Posted: 19 March 2019

The end of the journey? Young asylum seekers and the struggle for stability in the UK

Young refugees and asylum seekers in the UK often face unique and complex challenges to their mental health and well-being. Many having experienced unimaginable atrocities within their homelands and many have endured long and treacherous journeys to reach this country.

Now supposedly safe in the UK, it is apparent that many are now facing a very different set of challenges as they try to find stability in a strange new land.

Mental health problems aren't left at the border

Having survived traumatic journeys, many young people are now affected by serious mental health problems, such as post-traumatic stress disorder, sleep disorders, behavioural issues, anxiety, depression and self-harm; with several young lives already tragically lost to suicide. However, what happens in the UK also contributes to psychological ill-health amongst young asylum seekers.

The complex asylum process, lack of support, social isolation, language difficulties, poor living conditions and fears about the future are all major factors, and can also exacerbate the effects of past trauma.

Low living standards and asylum accommodation

Last year, Refugee Rights Europe (RRE) visited an accommodation facility in Kilburn, London, to document the first-hand experiences of the people living there. Most residents shared bedrooms, with some people sharing four-to-a-room at the time.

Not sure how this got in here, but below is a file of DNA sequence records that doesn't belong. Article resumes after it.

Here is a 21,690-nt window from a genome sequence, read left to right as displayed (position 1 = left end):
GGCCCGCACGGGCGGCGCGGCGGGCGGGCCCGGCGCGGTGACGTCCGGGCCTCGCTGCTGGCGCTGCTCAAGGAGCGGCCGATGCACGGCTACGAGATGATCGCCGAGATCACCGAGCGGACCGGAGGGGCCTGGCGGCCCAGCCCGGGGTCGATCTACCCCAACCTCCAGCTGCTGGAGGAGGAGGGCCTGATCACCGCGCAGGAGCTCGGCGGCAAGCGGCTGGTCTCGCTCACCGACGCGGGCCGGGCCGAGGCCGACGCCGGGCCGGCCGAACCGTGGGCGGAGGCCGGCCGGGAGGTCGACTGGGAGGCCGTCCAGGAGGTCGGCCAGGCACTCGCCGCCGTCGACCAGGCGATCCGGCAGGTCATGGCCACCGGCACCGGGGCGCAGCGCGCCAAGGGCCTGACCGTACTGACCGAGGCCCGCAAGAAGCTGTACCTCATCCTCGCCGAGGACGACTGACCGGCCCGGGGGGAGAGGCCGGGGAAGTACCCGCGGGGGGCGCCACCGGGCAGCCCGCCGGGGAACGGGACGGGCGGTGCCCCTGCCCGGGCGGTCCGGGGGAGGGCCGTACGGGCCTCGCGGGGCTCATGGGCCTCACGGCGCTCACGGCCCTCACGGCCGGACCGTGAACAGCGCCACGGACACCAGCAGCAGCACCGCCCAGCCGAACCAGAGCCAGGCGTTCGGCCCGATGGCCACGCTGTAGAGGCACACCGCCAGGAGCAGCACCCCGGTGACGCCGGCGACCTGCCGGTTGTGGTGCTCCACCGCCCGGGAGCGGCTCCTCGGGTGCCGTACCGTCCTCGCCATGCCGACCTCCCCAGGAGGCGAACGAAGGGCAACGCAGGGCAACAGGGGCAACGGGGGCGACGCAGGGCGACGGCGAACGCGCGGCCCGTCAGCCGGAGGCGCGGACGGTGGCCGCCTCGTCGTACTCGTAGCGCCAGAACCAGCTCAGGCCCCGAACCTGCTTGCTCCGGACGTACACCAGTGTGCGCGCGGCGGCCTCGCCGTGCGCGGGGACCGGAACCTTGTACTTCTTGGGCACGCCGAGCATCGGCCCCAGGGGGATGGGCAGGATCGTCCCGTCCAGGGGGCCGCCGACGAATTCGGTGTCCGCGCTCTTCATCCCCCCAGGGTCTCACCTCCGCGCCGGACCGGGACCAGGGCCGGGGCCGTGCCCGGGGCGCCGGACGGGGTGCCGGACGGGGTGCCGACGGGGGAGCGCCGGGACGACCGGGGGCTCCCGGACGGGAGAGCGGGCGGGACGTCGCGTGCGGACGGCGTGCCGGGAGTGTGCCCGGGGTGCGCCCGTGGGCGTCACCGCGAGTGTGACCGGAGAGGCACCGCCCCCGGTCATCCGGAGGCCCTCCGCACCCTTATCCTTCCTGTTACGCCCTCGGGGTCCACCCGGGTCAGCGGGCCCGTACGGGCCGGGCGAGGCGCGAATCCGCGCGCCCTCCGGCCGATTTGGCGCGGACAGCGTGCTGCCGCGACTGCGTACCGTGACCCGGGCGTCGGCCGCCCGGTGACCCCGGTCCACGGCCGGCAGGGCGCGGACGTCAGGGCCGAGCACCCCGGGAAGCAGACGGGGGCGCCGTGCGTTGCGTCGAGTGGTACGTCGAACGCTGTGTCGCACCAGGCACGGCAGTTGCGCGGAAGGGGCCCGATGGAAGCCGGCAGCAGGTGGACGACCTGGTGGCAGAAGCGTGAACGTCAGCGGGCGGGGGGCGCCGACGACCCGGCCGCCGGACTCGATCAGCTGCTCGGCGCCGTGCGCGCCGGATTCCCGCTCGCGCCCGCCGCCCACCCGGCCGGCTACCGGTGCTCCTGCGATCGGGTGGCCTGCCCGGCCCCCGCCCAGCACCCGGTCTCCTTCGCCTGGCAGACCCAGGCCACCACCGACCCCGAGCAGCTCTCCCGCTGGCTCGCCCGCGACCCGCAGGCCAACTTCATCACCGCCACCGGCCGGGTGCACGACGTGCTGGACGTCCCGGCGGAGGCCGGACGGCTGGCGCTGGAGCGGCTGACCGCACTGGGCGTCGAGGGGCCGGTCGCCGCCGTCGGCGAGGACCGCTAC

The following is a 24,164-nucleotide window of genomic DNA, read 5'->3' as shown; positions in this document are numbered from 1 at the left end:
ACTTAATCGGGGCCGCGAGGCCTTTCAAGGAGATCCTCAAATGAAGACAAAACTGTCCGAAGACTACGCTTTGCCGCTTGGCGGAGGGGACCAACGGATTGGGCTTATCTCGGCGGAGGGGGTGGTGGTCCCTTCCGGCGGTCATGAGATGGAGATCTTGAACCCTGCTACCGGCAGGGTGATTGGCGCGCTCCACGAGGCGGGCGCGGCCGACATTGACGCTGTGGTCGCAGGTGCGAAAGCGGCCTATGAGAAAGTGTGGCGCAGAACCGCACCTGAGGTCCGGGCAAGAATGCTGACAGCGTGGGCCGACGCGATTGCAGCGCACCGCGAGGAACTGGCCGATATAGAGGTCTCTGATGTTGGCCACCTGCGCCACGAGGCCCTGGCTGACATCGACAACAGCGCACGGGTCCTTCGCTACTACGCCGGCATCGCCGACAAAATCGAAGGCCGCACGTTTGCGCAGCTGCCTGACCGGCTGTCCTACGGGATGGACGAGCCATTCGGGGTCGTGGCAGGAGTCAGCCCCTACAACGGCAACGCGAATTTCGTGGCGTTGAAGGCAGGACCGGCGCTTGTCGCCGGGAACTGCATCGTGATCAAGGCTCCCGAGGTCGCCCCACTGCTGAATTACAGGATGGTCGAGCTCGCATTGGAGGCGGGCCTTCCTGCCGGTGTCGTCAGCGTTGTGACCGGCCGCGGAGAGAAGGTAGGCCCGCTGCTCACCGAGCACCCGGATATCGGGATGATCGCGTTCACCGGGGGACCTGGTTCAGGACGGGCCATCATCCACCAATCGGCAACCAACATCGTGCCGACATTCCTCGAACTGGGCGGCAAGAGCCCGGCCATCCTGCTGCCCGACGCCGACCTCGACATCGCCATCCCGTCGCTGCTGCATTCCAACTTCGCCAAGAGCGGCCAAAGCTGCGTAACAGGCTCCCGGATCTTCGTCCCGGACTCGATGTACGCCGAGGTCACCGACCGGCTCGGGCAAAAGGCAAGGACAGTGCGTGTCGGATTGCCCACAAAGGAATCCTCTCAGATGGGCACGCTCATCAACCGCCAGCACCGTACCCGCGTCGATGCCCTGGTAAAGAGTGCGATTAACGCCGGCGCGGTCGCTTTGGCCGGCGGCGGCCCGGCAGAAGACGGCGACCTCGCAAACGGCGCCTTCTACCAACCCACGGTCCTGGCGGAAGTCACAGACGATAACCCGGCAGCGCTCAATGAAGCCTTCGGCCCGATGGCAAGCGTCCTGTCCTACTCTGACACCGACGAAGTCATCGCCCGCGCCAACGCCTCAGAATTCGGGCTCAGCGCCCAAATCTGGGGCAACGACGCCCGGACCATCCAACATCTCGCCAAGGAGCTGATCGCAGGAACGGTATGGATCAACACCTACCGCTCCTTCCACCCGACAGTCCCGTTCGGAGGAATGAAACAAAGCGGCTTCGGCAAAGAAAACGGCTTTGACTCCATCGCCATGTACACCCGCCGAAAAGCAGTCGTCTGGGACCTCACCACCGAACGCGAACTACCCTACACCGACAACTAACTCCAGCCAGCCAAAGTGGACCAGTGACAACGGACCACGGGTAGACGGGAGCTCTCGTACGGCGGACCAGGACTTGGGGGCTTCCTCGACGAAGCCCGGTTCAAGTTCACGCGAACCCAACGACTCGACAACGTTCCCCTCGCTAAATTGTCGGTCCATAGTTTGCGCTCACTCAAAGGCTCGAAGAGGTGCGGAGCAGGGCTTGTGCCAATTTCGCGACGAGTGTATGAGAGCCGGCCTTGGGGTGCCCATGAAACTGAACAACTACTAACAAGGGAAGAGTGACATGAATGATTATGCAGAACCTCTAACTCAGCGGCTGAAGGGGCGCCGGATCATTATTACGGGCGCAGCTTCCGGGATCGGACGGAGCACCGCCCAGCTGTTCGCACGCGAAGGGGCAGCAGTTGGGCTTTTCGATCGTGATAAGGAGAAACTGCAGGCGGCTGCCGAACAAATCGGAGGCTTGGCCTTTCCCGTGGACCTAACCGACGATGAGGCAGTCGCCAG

Specific issues that were highlighted included vermin, a lack of heating and hot water, sanitation, cleanliness and health and safety issues, including fire safety, and particular concerns about security. The lack of information and legal support also appeared to be a common yet serious problem.

Many appeared to be living in fear that their asylum application would ultimately be rejected, in which case they would have to leave the accommodation and face destitution on the streets and even deportation.

The complicated asylum process must improve

Whilst it is evident that there is an emerging mental health crisis affecting many young asylum seekers in the UK, it is also clear that there are steps that we as a host community need to take in order to break down some of the barriers that often hinder young refugees as they attempt to realise their fundamental human rights and rebuild their lives in the UK.

The complicated and protracted nature of the asylum process must improve. Information and support services should be made available in appropriate languages and secure accommodation that poses no unreasonable risk to the health and well-being of residents should be provided.

No-one should have to remain in sub-standard housing unless this is necessary to cover a short, emergency period. It is also vital that youth welfare officers are placed within all initial and dispersal accommodation facilities, to provide much-needed support to the young refugees and asylum seekers arriving there.

Until these issues are addressed however, many people will continue to struggle to lead a safe and healthy life within this country, as they remain trapped in the shortcomings of our asylum system. For many vulnerable refugees and asylum seekers in the capital and beyond, it seems that their journey to safety is far from over.

By Helena Eynon

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